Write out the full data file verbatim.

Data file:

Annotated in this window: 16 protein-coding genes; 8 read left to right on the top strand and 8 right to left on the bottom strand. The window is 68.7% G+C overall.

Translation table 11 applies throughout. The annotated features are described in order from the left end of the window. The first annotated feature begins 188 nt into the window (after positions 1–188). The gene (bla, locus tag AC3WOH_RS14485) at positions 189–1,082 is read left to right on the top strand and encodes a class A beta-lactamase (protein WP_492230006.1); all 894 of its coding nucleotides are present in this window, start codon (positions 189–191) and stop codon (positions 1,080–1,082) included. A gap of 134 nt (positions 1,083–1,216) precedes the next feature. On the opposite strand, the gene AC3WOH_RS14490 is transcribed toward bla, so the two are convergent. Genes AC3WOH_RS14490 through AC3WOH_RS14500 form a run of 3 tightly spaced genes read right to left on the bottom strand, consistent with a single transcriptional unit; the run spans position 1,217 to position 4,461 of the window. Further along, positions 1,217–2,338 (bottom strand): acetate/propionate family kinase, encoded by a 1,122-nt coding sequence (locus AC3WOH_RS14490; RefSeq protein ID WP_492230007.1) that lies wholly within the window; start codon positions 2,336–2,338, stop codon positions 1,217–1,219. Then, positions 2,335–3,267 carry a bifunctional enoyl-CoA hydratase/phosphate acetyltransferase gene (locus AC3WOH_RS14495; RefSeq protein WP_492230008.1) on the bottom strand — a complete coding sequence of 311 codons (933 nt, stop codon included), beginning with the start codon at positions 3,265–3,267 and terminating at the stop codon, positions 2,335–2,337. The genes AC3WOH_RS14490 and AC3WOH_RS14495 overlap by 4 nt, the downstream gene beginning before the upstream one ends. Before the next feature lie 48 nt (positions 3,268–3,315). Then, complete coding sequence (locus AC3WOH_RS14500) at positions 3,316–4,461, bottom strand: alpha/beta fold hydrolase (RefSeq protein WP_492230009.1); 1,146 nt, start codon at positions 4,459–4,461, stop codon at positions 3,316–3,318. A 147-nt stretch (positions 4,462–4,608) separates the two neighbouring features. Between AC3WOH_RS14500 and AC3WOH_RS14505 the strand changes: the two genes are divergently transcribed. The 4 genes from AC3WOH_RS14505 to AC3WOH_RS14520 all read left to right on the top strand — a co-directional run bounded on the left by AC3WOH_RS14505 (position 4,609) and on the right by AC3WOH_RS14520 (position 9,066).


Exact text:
Annotated in this window: 16 protein-coding genes; 8 read left to right on the top strand and 8 right to left on the bottom strand. The window is 68.7% G+C overall.

Translation table 11 applies throughout. The annotated features are described in order from the left end of the window. The first annotated feature begins 188 nt into the window (after positions 1–188). The gene (bla, locus tag AC3WOH_RS14485) at positions 189–1,082 is read left to right on the top strand and encodes a class A beta-lactamase (protein WP_492230006.1); all 894 of its coding nucleotides are present in this window, start codon (positions 189–191) and stop codon (positions 1,080–1,082) included. A gap of 134 nt (positions 1,083–1,216) precedes the next feature. On the opposite strand, the gene AC3WOH_RS14490 is transcribed toward bla, so the two are convergent. Genes AC3WOH_RS14490 through AC3WOH_RS14500 form a run of 3 tightly spaced genes read right to left on the bottom strand, consistent with a single transcriptional unit; the run spans position 1,217 to position 4,461 of the window. Further along, positions 1,217–2,338 (bottom strand): acetate/propionate family kinase, encoded by a 1,122-nt coding sequence (locus AC3WOH_RS14490; RefSeq protein ID WP_492230007.1) that lies wholly within the window; start codon positions 2,336–2,338, stop codon positions 1,217–1,219. Then, positions 2,335–3,267 carry a bifunctional enoyl-CoA hydratase/phosphate acetyltransferase gene (locus AC3WOH_RS14495; RefSeq protein WP_492230008.1) on the bottom strand — a complete coding sequence of 311 codons (933 nt, stop codon included), beginning with the start codon at positions 3,265–3,267 and terminating at the stop codon, positions 2,335–2,337. The genes AC3WOH_RS14490 and AC3WOH_RS14495 overlap by 4 nt, the downstream gene beginning before the upstream one ends. Before the next feature lie 48 nt (positions 3,268–3,315). Then, complete coding sequence (locus AC3WOH_RS14500) at positions 3,316–4,461, bottom strand: alpha/beta fold hydrolase (RefSeq protein WP_492230009.1); 1,146 nt, start codon at positions 4,459–4,461, stop codon at positions 3,316–3,318. A 147-nt stretch (positions 4,462–4,608) separates the two neighbouring features. Between AC3WOH_RS14500 and AC3WOH_RS14505 the strand changes: the two genes are divergently transcribed. The 4 genes from AC3WOH_RS14505 to AC3WOH_RS14520 all read left to right on the top strand — a co-directional run bounded on the left by AC3WOH_RS14505 (position 4,609) and on the right by AC3WOH_RS14520 (position 9,066).